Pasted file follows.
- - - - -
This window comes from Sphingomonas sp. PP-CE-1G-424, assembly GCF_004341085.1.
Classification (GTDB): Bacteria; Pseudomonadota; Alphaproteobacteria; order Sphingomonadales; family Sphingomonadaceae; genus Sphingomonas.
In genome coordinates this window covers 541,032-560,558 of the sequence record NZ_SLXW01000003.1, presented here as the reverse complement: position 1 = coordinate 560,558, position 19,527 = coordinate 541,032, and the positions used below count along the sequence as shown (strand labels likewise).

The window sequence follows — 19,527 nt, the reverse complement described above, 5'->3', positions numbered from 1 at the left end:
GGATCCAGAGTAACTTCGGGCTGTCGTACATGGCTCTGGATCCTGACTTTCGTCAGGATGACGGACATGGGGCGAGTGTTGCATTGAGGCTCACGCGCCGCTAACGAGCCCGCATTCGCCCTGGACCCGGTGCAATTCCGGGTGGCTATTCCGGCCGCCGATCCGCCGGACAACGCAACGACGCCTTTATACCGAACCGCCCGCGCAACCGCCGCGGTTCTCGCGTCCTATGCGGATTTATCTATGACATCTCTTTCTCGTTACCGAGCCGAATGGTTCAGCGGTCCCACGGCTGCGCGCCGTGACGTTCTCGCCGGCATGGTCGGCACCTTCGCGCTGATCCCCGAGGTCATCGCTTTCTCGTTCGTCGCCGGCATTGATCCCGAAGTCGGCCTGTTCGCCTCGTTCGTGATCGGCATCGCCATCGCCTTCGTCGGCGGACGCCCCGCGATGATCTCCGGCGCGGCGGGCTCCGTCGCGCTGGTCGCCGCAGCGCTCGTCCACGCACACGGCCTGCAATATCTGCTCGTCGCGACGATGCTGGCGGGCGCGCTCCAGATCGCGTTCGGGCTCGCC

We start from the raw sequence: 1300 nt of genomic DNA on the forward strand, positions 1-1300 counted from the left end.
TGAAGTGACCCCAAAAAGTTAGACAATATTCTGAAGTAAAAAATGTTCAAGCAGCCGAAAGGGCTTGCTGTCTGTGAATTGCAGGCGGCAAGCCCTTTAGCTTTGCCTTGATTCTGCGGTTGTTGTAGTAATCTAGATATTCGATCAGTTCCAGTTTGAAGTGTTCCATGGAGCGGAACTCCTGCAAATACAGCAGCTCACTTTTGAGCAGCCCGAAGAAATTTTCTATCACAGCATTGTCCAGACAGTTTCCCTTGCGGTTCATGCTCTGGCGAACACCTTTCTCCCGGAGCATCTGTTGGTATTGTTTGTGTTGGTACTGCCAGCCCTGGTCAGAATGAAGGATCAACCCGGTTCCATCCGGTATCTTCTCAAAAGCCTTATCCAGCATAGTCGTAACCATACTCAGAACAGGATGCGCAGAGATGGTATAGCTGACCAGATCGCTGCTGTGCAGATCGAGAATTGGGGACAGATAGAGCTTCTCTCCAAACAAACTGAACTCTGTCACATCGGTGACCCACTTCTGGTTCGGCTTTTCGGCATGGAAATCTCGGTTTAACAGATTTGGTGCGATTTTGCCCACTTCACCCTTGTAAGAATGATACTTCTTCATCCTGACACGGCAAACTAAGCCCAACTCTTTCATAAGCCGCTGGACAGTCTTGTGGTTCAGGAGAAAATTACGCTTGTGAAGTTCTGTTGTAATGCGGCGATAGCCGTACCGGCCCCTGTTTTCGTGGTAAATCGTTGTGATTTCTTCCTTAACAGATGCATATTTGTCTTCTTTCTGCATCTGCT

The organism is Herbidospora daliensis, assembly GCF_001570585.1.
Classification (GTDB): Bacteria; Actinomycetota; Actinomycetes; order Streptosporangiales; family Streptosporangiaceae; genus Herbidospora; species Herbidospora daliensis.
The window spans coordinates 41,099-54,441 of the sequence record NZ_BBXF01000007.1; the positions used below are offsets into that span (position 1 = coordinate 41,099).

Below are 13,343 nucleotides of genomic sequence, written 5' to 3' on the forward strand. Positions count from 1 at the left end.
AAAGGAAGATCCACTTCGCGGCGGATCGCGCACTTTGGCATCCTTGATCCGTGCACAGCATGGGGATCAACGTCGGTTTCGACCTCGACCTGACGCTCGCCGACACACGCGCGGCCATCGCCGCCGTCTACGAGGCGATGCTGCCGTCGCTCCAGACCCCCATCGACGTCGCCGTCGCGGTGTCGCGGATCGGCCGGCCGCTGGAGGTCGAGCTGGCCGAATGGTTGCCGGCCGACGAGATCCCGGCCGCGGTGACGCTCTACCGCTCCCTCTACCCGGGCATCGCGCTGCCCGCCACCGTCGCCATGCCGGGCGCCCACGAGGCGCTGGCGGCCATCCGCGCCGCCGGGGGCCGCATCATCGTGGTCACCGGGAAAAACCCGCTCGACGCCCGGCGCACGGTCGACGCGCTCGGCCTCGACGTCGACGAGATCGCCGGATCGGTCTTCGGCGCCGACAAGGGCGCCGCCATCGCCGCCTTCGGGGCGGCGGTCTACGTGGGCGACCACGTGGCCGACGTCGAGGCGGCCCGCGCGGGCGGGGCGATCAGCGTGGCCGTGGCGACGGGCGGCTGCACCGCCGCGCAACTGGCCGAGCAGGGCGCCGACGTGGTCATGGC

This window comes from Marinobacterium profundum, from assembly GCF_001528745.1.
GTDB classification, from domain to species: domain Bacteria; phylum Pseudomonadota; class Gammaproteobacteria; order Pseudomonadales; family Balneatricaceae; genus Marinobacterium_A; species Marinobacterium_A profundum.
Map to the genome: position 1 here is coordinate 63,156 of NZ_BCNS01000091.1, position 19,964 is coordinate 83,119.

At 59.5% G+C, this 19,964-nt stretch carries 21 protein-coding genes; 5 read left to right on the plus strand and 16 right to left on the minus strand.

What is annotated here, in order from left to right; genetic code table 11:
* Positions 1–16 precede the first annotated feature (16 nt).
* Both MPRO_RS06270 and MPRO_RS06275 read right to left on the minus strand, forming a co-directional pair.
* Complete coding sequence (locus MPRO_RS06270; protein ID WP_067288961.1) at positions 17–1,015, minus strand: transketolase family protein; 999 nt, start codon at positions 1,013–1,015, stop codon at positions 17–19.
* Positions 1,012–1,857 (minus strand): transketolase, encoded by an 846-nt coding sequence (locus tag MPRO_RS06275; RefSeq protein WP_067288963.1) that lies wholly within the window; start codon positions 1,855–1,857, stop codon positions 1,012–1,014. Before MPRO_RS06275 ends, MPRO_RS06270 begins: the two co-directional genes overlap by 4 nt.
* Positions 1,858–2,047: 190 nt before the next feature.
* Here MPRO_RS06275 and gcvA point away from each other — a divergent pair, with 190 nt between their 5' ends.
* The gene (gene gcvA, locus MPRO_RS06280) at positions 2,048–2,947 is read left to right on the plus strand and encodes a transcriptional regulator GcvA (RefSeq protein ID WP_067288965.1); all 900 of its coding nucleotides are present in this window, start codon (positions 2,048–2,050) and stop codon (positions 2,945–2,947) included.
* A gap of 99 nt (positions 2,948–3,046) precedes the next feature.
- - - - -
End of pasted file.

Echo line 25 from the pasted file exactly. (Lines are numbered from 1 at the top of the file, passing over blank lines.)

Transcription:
* A gap of 99 nt (positions 2,948–3,046) precedes the next feature.